Update Display R .Section II: Local and Telnet Management Displaying a List of Host Nodes You can use the AT-S39 software to display a list of the multicast groups on a switch. perform the following procedure: 1. 2. The View Multicast Host List in Figure 43 is displayed. 4. type 6 to select View Multicast Host List. To display the list. From the Advanced Configuration window. The IGMP Snooping Configuration window in Figure 42 is displayed. The columns are defined below: Multicast Group The multicast address of the group. 3. type 7 to select Advanced Configuration. as well as the host nodes. Host IP The IP address(es) of the host node(s) connected to the port.Return to Previous Menu Enter your selection: Figure 43 View Multicast Hosts List Window The information in this window is for viewing purposes only. 148 . Membership Port The port(s) on the switch to which one or more host nodes of the multicast group are connected. From the Main Menu. type 5 to select System Config Menu. type 1 to select IGMP Snooping Configuration. VLAN The VID of the VLAN in which the port is an untagged member. Allied Telesyn AT-8024 Ethernet Switch View Multicast Hosts List Multicast Group Member Port VLAN Host IP --------------------------------------------- U . From the IGMP Snooping Configuration window. From the System Configuration Menu.

Update Display R . From the Advanced Configuration window. From the System Configuration Menu. The View Multicast Router List in Figure 43 is displayed. From the IGMP Snooping Configuration window. VLAN The VID of the VLAN in which the port is an untagged member. 2.Return to Previous Menu Enter your selection: Figure 44 View Multicast Routers List Window The information in this window is for viewing purposes only. type 7 to select Advanced Configuration. Allied Telesyn AT-8024 Ethernet Switch View Multicast Router List Port VLAN Router IP --------------------------------------------- U . The columns are defined below: Port The port on the switch where the multicast router is connected. 3. type 5 to select System Config Menu. The IGMP Snooping Configuration window in Figure 42 is displayed. type 1 to select IGMP Snooping Configuration. To display a list of the multicast routers. From the Main Menu. 149 . 4. AT-S39 User’s Guide Displaying a List of Multicast Routers A multicast router is a router that is receiving multicast packets from a multicast application and transmitting the packets to host nodes. perform the following procedure: 1. type 7 to select View Multicast Router List. Router IP The IP address of the multicast router. You can use the AT-S39 software to display a list of the multicast routers that are connected to the switch.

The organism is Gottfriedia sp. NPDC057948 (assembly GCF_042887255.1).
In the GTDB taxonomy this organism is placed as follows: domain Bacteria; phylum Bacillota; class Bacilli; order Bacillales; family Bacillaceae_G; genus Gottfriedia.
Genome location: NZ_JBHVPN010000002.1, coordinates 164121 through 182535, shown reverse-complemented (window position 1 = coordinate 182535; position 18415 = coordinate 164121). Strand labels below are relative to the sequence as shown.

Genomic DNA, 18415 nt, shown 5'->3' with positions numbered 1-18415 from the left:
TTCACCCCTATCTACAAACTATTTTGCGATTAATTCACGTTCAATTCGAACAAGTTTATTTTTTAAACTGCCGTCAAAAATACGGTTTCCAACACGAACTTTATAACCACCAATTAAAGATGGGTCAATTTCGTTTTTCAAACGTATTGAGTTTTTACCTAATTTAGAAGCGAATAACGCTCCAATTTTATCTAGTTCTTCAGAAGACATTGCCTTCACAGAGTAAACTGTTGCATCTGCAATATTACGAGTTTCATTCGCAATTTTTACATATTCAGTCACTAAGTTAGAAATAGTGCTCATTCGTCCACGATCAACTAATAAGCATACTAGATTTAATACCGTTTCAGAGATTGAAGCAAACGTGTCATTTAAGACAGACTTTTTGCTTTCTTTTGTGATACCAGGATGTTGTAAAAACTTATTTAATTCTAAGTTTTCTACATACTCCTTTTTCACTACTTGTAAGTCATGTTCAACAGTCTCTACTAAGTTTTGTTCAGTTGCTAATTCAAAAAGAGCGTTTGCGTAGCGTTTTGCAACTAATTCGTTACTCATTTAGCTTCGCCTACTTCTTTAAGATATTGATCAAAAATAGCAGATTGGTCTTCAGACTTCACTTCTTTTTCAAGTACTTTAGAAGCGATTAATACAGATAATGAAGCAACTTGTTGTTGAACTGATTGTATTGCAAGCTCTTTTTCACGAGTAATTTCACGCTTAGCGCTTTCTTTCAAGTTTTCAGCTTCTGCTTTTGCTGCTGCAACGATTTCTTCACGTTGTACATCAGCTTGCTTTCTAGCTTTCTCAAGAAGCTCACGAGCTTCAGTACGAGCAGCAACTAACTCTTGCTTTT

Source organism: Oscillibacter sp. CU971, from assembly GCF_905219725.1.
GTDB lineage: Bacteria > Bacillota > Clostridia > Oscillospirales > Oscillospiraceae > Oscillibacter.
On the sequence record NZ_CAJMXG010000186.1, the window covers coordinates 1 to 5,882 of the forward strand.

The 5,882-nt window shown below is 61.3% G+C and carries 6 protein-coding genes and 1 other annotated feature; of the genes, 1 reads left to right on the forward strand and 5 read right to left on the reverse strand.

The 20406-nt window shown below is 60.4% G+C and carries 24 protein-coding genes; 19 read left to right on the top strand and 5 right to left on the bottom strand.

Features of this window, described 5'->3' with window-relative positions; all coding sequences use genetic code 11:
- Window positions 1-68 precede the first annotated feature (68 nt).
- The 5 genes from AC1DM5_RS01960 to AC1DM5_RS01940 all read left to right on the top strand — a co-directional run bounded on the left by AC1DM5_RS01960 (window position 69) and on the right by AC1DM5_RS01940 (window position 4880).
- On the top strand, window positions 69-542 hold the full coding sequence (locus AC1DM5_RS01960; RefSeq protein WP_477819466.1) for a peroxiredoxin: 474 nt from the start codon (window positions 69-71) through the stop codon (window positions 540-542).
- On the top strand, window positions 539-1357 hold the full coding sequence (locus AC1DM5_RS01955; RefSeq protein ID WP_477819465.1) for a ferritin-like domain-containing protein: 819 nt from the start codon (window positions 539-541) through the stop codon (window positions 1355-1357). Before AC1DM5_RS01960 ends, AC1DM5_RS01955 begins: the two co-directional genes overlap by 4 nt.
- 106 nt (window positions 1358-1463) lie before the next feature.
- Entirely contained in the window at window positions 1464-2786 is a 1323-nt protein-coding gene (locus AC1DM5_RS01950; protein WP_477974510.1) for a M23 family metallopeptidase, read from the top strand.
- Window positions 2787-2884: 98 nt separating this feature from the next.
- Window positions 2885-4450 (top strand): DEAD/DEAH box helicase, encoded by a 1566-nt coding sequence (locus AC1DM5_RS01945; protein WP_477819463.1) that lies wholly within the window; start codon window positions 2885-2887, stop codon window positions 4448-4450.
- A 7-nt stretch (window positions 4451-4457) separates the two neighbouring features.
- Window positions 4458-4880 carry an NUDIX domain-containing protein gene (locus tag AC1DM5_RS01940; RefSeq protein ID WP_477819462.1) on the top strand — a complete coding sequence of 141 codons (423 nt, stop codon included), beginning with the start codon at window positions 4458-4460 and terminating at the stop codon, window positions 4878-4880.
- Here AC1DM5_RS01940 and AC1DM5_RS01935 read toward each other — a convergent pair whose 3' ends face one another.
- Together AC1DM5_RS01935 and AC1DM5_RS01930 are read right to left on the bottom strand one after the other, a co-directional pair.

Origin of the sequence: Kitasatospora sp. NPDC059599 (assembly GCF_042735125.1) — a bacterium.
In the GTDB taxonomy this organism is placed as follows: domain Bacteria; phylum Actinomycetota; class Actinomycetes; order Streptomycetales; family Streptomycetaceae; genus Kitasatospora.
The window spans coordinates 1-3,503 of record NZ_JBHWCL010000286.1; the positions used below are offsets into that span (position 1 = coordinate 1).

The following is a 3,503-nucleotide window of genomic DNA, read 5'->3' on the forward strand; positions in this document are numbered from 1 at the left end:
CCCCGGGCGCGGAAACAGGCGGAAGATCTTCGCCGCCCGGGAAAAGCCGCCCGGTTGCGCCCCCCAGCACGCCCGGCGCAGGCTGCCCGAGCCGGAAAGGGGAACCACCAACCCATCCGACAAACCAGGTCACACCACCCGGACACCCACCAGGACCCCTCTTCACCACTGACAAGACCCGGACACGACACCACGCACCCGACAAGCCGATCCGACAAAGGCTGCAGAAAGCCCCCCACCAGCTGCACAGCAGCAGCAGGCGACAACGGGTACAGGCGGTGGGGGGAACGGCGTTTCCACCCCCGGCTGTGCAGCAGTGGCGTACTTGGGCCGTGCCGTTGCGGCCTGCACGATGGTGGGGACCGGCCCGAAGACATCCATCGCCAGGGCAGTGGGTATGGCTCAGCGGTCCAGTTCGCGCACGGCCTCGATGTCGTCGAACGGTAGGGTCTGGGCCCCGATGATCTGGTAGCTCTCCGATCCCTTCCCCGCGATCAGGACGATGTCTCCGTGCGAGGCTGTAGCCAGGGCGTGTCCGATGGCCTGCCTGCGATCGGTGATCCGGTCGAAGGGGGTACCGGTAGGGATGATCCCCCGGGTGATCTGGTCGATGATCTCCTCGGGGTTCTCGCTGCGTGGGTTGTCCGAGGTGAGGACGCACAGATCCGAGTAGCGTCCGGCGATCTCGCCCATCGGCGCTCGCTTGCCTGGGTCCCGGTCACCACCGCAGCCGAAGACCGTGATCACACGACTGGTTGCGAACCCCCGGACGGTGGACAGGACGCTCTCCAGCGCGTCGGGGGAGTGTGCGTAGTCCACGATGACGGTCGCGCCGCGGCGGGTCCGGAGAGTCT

Sections in the chapter include: ❑ Broadcast Frame Control Overview on page 151 ❑ Configuring the Interval Timer on page 153 ❑ Configuring the Maximum Broadcast Frame Count on page 155 150 .Chapter 14 Broadcast Frame Control This chapter contains the procedures for configuring the broadcast frame control feature of the AT-S39 management software.

In order to use this feature. When a node sends out a broadcast frame. Broadcast frames are different. the node sending a unicast frame intends the frame for a particular node on the network. The problem with broadcast frames is that too many of them traversing the network can impact network performance. The maximum broadcast frame limit specifies the maximum number of broadcast frames the switch will allow on a port during the specified timer interval. the node sends the file in unicast Ethernet frames containing the destination address of the server where the file is to be stored. AT-S39 User’s Guide Broadcast Frame Control Overview Most frames on an Ethernet network are unicast frames. 151 . some network operating systems use broadcast frames to announce the presence of devices on the network. The interval timer defines the time period used in counting the number of broadcast frames on a port. You can specify a different maximum for each port on the switch. For example. the frame is directed to all nodes on the network or all nodes within a particular virtual LAN. you can use the AT-S39 management software to limit the number of broadcast frames passing through the switch and so limit the number of broadcast frames on your network. when a node needs to send a file to a network server for storage. For example. A unicast frame is sent to a single destination. A time interval setting applies to all corresponding ports on the switch. The timer interval for 1000 Mbps ports is measured in microseconds. 100 Mbps and 1000 Mbps ports on the switch. The timer interval for 10 and 100 Mbps ports is measured in milliseconds. Broadcast frames received once the maximum has been exceeded are discarded by the port and are not forwarded. That is. Broadcast packets can perform a variety of functions in an Ethernet network. You can specify a different value for 10 Mbps. Should the performance of your network has been diminished by heavy broadcast traffic. you must set two values: the interval timer and the maximum broadcast frame limit.